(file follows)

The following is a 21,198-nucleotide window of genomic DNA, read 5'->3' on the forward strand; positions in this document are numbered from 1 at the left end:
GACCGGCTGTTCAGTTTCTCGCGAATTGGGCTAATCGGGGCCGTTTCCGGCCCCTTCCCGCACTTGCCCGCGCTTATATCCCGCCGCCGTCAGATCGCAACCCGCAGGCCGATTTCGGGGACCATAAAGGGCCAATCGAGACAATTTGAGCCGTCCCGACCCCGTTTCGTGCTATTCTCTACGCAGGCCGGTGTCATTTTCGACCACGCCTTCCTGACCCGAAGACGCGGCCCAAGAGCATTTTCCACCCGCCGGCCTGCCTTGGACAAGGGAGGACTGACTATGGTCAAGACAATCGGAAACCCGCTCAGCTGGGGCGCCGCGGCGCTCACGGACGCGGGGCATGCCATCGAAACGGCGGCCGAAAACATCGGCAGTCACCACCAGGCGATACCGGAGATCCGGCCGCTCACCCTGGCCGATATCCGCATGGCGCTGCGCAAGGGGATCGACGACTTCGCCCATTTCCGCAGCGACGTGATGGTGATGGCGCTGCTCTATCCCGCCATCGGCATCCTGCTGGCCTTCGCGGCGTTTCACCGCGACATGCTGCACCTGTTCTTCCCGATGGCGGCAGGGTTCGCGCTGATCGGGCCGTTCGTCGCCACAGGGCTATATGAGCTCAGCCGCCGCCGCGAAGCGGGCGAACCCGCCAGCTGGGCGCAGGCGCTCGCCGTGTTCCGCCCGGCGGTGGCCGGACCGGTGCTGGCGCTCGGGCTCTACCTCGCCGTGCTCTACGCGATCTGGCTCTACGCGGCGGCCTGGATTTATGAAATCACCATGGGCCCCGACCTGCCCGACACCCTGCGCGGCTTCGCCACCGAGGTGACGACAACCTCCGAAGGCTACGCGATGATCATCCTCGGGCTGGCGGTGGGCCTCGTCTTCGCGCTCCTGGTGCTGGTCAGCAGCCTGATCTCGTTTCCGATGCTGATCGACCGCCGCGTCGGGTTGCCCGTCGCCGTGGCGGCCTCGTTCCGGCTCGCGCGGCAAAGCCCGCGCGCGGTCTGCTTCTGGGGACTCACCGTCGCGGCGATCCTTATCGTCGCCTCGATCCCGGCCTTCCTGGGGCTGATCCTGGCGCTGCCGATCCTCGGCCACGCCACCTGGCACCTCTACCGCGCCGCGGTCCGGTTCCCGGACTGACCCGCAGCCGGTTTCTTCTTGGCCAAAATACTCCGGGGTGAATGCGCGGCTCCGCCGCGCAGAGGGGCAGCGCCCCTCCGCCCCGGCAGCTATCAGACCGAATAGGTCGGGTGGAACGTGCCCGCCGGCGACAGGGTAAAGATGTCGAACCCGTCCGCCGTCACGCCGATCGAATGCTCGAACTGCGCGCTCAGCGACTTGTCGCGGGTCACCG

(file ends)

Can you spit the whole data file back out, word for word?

The following is a 21,198-nucleotide window of genomic DNA, read 5'->3' on the forward strand; positions in this document are numbered from 1 at the left end:
GACCGGCTGTTCAGTTTCTCGCGAATTGGGCTAATCGGGGCCGTTTCCGGCCCCTTCCCGCACTTGCCCGCGCTTATATCCCGCCGCCGTCAGATCGCAACCCGCAGGCCGATTTCGGGGACCATAAAGGGCCAATCGAGACAATTTGAGCCGTCCCGACCCCGTTTCGTGCTATTCTCTACGCAGGCCGGTGTCATTTTCGACCACGCCTTCCTGACCCGAAGACGCGGCCCAAGAGCATTTTCCACCCGCCGGCCTGCCTTGGACAAGGGAGGACTGACTATGGTCAAGACAATCGGAAACCCGCTCAGCTGGGGCGCCGCGGCGCTCACGGACGCGGGGCATGCCATCGAAACGGCGGCCGAAAACATCGGCAGTCACCACCAGGCGATACCGGAGATCCGGCCGCTCACCCTGGCCGATATCCGCATGGCGCTGCGCAAGGGGATCGACGACTTCGCCCATTTCCGCAGCGACGTGATGGTGATGGCGCTGCTCTATCCCGCCATCGGCATCCTGCTGGCCTTCGCGGCGTTTCACCGCGACATGCTGCACCTGTTCTTCCCGATGGCGGCAGGGTTCGCGCTGATCGGGCCGTTCGTCGCCACAGGGCTATATGAGCTCAGCCGCCGCCGCGAAGCGGGCGAACCCGCCAGCTGGGCGCAGGCGCTCGCCGTGTTCCGCCCGGCGGTGGCCGGACCGGTGCTGGCGCTCGGGCTCTACCTCGCCGTGCTCTACGCGATCTGGCTCTACGCGGCGGCCTGGATTTATGAAATCACCATGGGCCCCGACCTGCCCGACACCCTGCGCGGCTTCGCCACCGAGGTGACGACAACCTCCGAAGGCTACGCGATGATCATCCTCGGGCTGGCGGTGGGCCTCGTCTTCGCGCTCCTGGTGCTGGTCAGCAGCCTGATCTCGTTTCCGATGCTGATCGACCGCCGCGTCGGGTTGCCCGTCGCCGTGGCGGCCTCGTTCCGGCTCGCGCGGCAAAGCCCGCGCGCGGTCTGCTTCTGGGGACTCACCGTCGCGGCGATCCTTATCGTCGCCTCGATCCCGGCCTTCCTGGGGCTGATCCTGGCGCTGCCGATCCTCGGCCACGCCACCTGGCACCTCTACCGCGCCGCGGTCCGGTTCCCGGACTGACCCGCAGCCGGTTTCTTCTTGGCCAAAATACTCCGGGGTGAATGCGCGGCTCCGCCGCGCAGAGGGGCAGCGCCCCTCCGCCCCGGCAGCTATCAGACCGAATAGGTCGGGTGGAACGTGCCCGCCGGCGACAGGGTAAAGATGTCGAACCCGTCCGCCGTCACGCCGATCGAATGCTCGAACTGCGCGCTCAGCGACTTGTCGCGGGTCACCG